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If Nucor can use fire hydrants, can the citizens too?


Messenger Staff

 At the monthly Brandenburg City Council meeting last week, Public Works Director T.J. Hughes gave his monthly department report which included water loss at 21 percent for last month. When asked by council member Bruce Fackler why the water loss was so high last month, Hughes pointed to old meters, leaks, hydrant flushing and Nucor.

 Mayor Ronnie Joyner asked why Nucor would be an issue with water loss. It was pointed out that Nucor had been using a fire hydrant instead of their metered water line to fill water trucks. Council member Brian Claycomb asked what effect that Nucor pulling off a hydrant would have on the rest of town. Hughes responded that, if they open it up in a hurry, it would put places like Kroger and McDonalds on the By-pass out of water due to the drop in pressure it would cause.

 Claycomb then pointed out, “Well, I think we need to press upon them the effect of what they are doing. They probably don’t know this, but they need to be on notice.”

 Hughes responded, “They know. They’ve been told.”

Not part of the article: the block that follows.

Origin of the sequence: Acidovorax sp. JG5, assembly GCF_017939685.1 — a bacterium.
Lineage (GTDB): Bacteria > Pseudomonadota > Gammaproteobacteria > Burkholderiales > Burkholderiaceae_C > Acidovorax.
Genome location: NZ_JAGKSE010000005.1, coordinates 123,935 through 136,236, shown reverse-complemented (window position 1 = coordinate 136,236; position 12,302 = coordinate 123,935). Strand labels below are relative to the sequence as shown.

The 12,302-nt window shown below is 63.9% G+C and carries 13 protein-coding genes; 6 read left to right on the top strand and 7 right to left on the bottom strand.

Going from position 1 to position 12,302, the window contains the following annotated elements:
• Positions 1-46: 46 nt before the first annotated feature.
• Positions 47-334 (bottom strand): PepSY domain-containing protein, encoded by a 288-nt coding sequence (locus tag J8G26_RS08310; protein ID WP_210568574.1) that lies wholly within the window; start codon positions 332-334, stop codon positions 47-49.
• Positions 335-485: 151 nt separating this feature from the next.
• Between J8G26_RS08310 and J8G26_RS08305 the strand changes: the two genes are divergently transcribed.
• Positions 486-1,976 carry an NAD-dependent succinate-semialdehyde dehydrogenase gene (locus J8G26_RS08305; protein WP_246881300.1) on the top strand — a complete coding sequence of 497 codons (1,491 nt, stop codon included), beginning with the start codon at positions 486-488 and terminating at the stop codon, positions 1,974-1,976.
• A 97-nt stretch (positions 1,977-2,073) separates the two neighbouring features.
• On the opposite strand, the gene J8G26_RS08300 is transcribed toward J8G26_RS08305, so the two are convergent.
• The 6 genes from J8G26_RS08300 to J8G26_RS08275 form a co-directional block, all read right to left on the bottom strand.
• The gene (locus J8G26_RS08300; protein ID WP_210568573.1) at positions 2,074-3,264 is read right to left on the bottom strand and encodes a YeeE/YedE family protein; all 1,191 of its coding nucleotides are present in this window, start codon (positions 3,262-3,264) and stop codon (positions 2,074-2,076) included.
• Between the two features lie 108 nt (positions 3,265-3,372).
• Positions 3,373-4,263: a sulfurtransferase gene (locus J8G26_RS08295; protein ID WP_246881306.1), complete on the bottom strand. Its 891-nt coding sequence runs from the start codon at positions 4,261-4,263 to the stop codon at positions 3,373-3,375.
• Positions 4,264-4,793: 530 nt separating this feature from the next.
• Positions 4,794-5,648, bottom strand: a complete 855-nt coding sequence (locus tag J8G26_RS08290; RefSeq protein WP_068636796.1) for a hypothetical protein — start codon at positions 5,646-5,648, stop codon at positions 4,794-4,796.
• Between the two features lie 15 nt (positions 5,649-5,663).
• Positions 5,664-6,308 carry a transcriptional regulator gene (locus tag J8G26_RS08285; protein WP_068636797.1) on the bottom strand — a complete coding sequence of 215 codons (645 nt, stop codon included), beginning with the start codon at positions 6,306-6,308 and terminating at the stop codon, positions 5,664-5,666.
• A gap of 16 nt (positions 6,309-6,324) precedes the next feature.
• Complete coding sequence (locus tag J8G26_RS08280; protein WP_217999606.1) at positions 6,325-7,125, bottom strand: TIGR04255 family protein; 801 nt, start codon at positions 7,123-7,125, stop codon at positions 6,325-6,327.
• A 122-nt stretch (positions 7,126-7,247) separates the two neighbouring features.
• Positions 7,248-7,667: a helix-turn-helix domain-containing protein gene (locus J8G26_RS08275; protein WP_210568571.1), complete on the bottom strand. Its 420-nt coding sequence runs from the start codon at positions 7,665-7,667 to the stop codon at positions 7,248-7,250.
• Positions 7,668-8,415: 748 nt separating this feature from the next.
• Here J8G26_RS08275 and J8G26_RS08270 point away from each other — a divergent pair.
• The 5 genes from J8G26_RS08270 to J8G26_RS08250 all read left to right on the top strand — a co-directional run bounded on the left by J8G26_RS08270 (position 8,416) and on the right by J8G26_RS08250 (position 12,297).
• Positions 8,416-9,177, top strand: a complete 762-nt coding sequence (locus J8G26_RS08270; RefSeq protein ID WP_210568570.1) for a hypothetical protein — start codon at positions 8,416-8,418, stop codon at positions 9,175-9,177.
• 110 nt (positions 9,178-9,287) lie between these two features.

Public utilities such as Brandenburg Water Works are allowed by the KY Public Service Commission to pass up to 15 percent of their water loss cost onto their customers. Brandenburg Water Works claims to have an average daily consumption of 550,000 gallons a day by its customers. Using those numbers, that would put consumption for the month of October somewhere around 17,000,000 gallons. A 21 percent loss would equate to about 3,500,000 gallons of unaccounted for water. Leaks and hydrant flushing are unavoidable causes of water loss. Certain customers being allowed to bypass the meter and thus the cash register by pulling free water from a hydrant is a whole different beast.

 Maybe a better question would be – does the city plan on allowing the rest of its citizens to fill their swimming pools next spring from city fire hydrants? There are a lot of crop fields surrounding Brandenburg. It would appear the precedence is being set that would allow those farmers to pull up to a fire hydrant next spring with their spraying rigs and fill their water tanks, too. Or do only steel mills get this special treatment in Brandenburg?